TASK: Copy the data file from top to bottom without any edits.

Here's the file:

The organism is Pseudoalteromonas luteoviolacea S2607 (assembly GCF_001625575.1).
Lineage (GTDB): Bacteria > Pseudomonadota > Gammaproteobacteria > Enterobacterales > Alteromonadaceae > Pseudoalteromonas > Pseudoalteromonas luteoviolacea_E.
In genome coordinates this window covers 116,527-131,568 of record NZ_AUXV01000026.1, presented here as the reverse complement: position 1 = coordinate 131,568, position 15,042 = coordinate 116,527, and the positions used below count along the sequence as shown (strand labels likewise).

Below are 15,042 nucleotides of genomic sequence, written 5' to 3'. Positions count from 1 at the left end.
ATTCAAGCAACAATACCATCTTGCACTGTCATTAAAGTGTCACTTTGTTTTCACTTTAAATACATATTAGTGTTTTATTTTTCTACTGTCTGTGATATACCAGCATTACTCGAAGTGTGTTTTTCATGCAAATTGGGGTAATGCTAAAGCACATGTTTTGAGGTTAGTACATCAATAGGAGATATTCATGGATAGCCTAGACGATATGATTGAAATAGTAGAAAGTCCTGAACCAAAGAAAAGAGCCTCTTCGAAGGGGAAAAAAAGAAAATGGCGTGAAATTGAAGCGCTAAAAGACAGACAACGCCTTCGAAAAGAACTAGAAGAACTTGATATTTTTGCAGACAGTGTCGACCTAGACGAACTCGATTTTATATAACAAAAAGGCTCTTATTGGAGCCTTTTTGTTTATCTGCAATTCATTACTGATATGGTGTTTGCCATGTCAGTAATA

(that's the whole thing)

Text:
The organism is Pseudoalteromonas luteoviolacea S2607 (assembly GCF_001625575.1).
Lineage (GTDB): Bacteria > Pseudomonadota > Gammaproteobacteria > Enterobacterales > Alteromonadaceae > Pseudoalteromonas > Pseudoalteromonas luteoviolacea_E.
In genome coordinates this window covers 116,527-131,568 of record NZ_AUXV01000026.1, presented here as the reverse complement: position 1 = coordinate 131,568, position 15,042 = coordinate 116,527, and the positions used below count along the sequence as shown (strand labels likewise).

Below are 15,042 nucleotides of genomic sequence, written 5' to 3'. Positions count from 1 at the left end.
ATTCAAGCAACAATACCATCTTGCACTGTCATTAAAGTGTCACTTTGTTTTCACTTTAAATACATATTAGTGTTTTATTTTTCTACTGTCTGTGATATACCAGCATTACTCGAAGTGTGTTTTTCATGCAAATTGGGGTAATGCTAAAGCACATGTTTTGAGGTTAGTACATCAATAGGAGATATTCATGGATAGCCTAGACGATATGATTGAAATAGTAGAAAGTCCTGAACCAAAGAAAAGAGCCTCTTCGAAGGGGAAAAAAAGAAAATGGCGTGAAATTGAAGCGCTAAAAGACAGACAACGCCTTCGAAAAGAACTAGAAGAACTTGATATTTTTGCAGACAGTGTCGACCTAGACGAACTCGATTTTATATAACAAAAAGGCTCTTATTGGAGCCTTTTTGTTTATCTGCAATTCATTACTGATATGGTGTTTGCCATGTCAGTAATA